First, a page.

Elon Musk Bought Twitter. Now What?

Elon’s “acquisition” of Twitter began on April 14th, 2022 and finished October 27th, 2022. Elon’s goal with buying Twitter was to make it a platform that enabled free speech. That hasn’t happened.

The largest thing that he implemented since buying Twitter was the verification checkmark that could be bought for $8 a month. This verification checkmark, which had previously been given to people that were popular or influential, was now available to anyone who has $8 to spend. This lack of distinction between real influencers and fake ones did not end well.

The biggest scandal was one involving a company based in Indianapolis called Eli Lilly that sells insulin. In the US, insulin is extremely expensive, but something that diabetic people need in order to survive. The false tweet was, “We are excited to announce insulin is free now.” The reason it was believable was because of the blue checkmark next to the name, making it seem like it was from the company itself. As a result, the stock price of Eli Lilly plummeted, causing them to lose lots of money. Not only did this raise awareness about the cost of insulin and show how insulin companies overprice necessary goods, but also shows the flaws in the new version of Twitter created by Elon Musk.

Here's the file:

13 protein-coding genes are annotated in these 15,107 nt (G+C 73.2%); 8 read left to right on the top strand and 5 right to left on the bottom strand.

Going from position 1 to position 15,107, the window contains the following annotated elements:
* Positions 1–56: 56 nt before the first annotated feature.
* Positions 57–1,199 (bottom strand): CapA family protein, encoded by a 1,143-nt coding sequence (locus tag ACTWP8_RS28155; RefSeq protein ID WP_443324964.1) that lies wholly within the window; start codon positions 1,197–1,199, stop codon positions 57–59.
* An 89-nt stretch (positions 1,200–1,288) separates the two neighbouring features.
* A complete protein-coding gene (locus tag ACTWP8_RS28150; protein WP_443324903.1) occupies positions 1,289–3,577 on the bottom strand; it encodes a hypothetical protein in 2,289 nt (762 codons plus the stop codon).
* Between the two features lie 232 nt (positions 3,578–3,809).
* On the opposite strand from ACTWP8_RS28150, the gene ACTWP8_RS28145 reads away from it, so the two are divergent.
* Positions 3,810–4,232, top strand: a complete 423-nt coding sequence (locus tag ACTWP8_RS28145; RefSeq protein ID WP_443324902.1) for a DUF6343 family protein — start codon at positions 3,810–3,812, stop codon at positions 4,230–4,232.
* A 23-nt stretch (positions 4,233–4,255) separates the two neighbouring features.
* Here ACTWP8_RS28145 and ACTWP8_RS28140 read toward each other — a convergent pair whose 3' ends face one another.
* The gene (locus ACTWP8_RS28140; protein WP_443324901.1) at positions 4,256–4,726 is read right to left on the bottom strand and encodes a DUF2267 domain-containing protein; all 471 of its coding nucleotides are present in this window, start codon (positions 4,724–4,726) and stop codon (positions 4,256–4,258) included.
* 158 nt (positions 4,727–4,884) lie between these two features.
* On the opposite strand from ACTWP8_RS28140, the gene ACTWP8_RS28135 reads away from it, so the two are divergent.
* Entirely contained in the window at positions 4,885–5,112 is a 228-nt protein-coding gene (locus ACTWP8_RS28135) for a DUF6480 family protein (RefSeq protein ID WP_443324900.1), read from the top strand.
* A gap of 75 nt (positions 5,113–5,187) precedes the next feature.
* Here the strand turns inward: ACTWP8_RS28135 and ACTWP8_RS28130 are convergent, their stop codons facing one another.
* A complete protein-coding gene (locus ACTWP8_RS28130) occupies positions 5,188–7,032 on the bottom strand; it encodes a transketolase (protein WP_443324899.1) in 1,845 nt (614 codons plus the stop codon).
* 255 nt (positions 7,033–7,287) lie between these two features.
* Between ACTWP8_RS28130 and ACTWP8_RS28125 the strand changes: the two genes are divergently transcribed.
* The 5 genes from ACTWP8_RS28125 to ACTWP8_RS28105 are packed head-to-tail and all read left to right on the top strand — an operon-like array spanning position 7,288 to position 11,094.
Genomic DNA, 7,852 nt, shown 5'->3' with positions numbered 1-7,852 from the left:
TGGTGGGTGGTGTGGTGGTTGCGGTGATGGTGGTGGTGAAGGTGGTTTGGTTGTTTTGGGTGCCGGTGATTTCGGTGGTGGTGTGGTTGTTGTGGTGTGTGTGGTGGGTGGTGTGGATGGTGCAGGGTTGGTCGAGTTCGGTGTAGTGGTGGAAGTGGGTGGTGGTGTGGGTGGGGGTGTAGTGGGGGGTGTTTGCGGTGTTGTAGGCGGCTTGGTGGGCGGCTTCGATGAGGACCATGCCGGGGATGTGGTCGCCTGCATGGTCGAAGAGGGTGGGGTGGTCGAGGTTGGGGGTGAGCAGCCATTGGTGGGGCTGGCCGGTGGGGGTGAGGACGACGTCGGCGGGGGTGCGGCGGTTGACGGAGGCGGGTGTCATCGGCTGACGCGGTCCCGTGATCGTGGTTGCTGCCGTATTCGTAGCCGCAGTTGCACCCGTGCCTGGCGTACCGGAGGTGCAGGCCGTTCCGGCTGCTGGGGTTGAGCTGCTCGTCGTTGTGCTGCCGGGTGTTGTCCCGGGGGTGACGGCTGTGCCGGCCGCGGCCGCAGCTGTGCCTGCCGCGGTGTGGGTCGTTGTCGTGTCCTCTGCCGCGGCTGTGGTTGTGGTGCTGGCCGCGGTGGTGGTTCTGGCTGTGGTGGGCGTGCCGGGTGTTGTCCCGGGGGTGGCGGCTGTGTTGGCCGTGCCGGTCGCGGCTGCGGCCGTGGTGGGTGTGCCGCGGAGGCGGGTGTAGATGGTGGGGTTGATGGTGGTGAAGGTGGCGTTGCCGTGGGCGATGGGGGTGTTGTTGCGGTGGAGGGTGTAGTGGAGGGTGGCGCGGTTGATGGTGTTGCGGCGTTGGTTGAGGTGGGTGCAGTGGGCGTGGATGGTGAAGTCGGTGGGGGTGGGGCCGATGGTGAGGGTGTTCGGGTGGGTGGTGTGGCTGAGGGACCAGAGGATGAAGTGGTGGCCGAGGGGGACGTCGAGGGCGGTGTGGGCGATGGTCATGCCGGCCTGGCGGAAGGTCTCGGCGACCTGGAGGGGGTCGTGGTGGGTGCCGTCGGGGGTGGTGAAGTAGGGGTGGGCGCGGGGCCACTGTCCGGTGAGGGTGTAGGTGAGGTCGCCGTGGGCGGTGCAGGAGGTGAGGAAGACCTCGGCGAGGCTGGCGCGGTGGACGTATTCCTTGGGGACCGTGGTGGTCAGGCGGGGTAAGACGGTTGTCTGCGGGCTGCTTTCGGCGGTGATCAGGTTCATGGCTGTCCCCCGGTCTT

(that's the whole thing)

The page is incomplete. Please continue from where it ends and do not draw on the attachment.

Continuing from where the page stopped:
One effect of Elon’s purchasing of Twitter is that it is now no longer a public company in which people are allowed to buy shares of, and on November 8th, Twitter was officially delisted as a stock available for purchasing on the New York Stock Exchange. There were also several changes in the employees and staff of Twitter after Elons purchase. This includes several employees with higher positions of leadership in the company getting fired by Elon once he had bought the company. With his new name as CEO, Elon plans to install a content moderation council. This council will be in charge of determining who becomes banned on the platform; a similar council had already been installed before his purchasing, but he claims that this council will be different from the previous one as this council will be a “Supreme Court” compared to the last council in place for Twitter. Let’s see if this goes any better than the Eli Lilly scandal.

Musk’s intentions of making it a website for free speech and for people to share their opinion was good, but turned into a very bad landscape, an online free-for-all. Advertisers, fearing the possible hate speech that would come along with the unmoderated website, pulled their advertisements from the Twitter, essentially costing Musk millions of dollars in revenue due to his aims at free speech.

It was a good idea, it just had a very, very unexpected (and by unexpected, I mean bad) outcome. In the business world, intentions don’t matter. It is the outcome that counts.